The 35th District State Senate Campaign of Donald Hobson of McPherson announced this week that Hobson has signed the Taxpayer Protection Pledge.
Hobson said, “Our State doesn’t lack revenue; our problem is that we spend too much”.
The pledge, distributed by the Americans for Tax Reform, was first used in the New Hampshire governor’s race in 1972. Since then, the Taxpayer Protection Pledge has been distributed to statewide and state legislative
candidates and incumbents in all fifty states.
Similar Pledges are distributed to U.S. Congressional and presidential candidates.
The Pledge commits an elected official or candidate for public office “to oppose and vote against any efforts to increase taxes.”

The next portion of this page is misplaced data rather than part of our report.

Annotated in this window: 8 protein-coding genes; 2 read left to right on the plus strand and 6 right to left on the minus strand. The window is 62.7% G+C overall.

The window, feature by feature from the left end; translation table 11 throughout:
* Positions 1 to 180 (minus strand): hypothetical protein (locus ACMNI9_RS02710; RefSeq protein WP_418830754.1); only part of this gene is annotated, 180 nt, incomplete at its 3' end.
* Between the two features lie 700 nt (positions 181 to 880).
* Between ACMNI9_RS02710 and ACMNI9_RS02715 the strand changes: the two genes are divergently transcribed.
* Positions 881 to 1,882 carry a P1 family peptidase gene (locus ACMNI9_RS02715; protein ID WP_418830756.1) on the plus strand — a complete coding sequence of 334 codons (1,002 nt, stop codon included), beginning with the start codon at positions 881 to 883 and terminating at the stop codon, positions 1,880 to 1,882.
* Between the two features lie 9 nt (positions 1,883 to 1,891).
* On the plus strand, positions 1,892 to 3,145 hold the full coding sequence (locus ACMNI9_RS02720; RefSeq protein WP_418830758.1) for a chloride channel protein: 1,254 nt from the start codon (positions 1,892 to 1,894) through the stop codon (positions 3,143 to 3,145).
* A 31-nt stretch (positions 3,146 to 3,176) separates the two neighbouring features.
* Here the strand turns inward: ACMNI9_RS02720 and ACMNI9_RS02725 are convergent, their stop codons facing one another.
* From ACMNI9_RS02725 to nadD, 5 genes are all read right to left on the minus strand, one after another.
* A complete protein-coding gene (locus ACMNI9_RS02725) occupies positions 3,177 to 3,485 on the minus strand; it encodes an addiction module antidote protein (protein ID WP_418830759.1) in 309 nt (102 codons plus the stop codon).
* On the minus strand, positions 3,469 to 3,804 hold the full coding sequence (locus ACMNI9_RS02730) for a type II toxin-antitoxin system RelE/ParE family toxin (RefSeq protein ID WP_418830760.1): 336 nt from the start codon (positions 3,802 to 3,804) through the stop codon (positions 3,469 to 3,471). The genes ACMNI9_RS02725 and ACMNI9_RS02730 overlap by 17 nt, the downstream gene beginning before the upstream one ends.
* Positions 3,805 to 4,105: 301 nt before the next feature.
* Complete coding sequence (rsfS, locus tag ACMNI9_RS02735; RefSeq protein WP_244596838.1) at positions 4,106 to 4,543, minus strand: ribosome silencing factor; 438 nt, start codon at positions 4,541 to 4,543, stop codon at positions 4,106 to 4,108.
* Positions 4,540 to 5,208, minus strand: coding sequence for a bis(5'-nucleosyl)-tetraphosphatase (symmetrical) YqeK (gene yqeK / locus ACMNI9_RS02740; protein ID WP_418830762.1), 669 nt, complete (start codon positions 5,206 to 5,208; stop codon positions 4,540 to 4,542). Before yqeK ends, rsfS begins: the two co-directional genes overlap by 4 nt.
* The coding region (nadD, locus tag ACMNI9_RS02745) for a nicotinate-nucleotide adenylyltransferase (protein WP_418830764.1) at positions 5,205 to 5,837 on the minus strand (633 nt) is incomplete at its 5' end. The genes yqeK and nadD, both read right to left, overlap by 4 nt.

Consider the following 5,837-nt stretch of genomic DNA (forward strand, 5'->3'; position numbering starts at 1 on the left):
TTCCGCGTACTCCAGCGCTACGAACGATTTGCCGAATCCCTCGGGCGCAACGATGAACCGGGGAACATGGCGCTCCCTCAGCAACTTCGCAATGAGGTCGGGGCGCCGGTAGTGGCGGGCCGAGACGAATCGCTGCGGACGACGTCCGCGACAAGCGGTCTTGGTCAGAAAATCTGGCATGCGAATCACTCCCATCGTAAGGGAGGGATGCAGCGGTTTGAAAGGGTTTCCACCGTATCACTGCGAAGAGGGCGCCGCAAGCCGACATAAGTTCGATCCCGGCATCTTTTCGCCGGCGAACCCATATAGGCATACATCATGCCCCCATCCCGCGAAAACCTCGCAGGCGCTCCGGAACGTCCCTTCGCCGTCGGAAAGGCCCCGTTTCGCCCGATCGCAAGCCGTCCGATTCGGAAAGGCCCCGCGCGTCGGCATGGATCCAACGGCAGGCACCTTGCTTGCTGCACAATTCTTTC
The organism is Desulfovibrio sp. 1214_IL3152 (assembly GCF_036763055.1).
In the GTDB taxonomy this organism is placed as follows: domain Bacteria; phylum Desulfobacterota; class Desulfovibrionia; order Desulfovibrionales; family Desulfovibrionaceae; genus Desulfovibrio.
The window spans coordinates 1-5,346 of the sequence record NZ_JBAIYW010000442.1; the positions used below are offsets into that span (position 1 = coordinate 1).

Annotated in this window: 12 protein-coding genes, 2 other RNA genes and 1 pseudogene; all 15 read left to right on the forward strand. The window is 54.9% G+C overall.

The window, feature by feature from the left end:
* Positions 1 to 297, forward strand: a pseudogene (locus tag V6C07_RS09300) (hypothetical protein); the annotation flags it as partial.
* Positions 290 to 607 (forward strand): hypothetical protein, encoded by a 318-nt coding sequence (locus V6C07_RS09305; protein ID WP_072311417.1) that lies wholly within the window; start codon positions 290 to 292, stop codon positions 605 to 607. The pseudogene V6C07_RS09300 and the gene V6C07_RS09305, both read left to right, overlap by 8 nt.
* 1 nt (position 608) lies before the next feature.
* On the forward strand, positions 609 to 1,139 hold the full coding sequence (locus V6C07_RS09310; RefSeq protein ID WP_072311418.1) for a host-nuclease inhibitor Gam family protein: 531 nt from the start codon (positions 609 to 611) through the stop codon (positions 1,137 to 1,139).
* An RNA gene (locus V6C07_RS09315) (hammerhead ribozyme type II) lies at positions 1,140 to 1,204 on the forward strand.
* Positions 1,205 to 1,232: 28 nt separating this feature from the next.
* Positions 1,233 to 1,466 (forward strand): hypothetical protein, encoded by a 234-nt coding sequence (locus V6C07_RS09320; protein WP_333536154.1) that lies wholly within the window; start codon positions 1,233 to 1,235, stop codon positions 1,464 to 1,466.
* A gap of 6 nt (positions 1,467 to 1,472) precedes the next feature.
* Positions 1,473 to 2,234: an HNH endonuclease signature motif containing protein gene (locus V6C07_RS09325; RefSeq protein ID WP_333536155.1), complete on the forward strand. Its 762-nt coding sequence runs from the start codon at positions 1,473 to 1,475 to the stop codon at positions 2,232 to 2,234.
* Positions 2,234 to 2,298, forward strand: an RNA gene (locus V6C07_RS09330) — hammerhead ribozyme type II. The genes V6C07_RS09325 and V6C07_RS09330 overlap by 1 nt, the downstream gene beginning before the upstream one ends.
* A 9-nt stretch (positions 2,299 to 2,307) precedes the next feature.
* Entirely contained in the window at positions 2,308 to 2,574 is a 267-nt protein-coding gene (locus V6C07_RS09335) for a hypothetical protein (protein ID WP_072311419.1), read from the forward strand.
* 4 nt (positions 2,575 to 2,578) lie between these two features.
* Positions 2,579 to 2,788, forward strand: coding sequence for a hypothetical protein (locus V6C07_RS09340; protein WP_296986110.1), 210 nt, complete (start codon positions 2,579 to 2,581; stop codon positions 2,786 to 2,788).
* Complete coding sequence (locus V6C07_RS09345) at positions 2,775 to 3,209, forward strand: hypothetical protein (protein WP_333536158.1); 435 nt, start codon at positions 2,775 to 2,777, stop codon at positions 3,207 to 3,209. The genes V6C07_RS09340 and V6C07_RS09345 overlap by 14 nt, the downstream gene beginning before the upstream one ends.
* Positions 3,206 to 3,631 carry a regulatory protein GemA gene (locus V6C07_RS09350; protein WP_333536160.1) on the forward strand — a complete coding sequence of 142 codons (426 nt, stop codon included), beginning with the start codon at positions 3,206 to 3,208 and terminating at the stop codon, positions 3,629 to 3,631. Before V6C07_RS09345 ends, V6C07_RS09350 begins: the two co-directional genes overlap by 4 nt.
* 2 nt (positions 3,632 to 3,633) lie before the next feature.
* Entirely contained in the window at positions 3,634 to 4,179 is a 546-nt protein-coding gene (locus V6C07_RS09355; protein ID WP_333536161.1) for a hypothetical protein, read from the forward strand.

According to Americans for Tax Reform, there are no exceptions to the Pledge. Politicians often use “emergencies” to justify increasing taxes. In the unfortunate event of a real crisis or natural disaster, legislators should cut spending in other areas instead of aggravating the situation.
Pledge signers are bound for the duration of their tenure in the office to which they may be elected, with the exception of constitutional officers who are next in line for the governorship. For example, if a Pledge signer
runs for the state house of representatives, wins the election, and two years later decides to run for the state senate, he must sign the Pledge again for it to apply to his tenure in the senate.
However, if a Pledge signing lieutenant governor or other officer succeeds to the governor’s office, the Pledge remains in effect.
Hobson is one of five candidates running in the Republican primary to take over the seat being vacated by Clark Shultz. In addition to Hobson, vying for the seat on the Republican side are Rick Wilborn, Marshall Christmann, Jim Toews and Nick Reinecker.